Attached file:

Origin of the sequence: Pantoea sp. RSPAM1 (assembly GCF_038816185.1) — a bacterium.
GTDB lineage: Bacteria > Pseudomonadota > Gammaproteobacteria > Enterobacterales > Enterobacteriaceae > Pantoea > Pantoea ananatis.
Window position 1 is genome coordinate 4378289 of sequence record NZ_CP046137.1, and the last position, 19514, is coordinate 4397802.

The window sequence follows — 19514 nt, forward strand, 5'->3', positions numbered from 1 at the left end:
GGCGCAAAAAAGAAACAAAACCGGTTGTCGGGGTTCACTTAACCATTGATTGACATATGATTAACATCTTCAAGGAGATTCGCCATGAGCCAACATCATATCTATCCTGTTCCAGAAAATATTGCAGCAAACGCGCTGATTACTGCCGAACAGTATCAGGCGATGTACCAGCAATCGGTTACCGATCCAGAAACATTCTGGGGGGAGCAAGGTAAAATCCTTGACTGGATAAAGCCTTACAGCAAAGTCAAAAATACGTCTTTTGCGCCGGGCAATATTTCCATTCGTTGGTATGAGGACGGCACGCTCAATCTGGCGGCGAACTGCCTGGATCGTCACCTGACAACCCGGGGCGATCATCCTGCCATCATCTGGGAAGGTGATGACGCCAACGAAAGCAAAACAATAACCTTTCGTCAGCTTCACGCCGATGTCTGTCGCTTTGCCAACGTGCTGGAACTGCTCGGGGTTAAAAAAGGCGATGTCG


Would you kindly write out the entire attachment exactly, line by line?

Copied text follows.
Origin of the sequence: Pantoea sp. RSPAM1 (assembly GCF_038816185.1) — a bacterium.
GTDB lineage: Bacteria > Pseudomonadota > Gammaproteobacteria > Enterobacterales > Enterobacteriaceae > Pantoea > Pantoea ananatis.
Window position 1 is genome coordinate 4378289 of sequence record NZ_CP046137.1, and the last position, 19514, is coordinate 4397802.

The window sequence follows — 19514 nt, forward strand, 5'->3', positions numbered from 1 at the left end:
GGCGCAAAAAAGAAACAAAACCGGTTGTCGGGGTTCACTTAACCATTGATTGACATATGATTAACATCTTCAAGGAGATTCGCCATGAGCCAACATCATATCTATCCTGTTCCAGAAAATATTGCAGCAAACGCGCTGATTACTGCCGAACAGTATCAGGCGATGTACCAGCAATCGGTTACCGATCCAGAAACATTCTGGGGGGAGCAAGGTAAAATCCTTGACTGGATAAAGCCTTACAGCAAAGTCAAAAATACGTCTTTTGCGCCGGGCAATATTTCCATTCGTTGGTATGAGGACGGCACGCTCAATCTGGCGGCGAACTGCCTGGATCGTCACCTGACAACCCGGGGCGATCATCCTGCCATCATCTGGGAAGGTGATGACGCCAACGAAAGCAAAACAATAACCTTTCGTCAGCTTCACGCCGATGTCTGTCGCTTTGCCAACGTGCTGGAACTGCTCGGGGTTAAAAAAGGCGATGTCG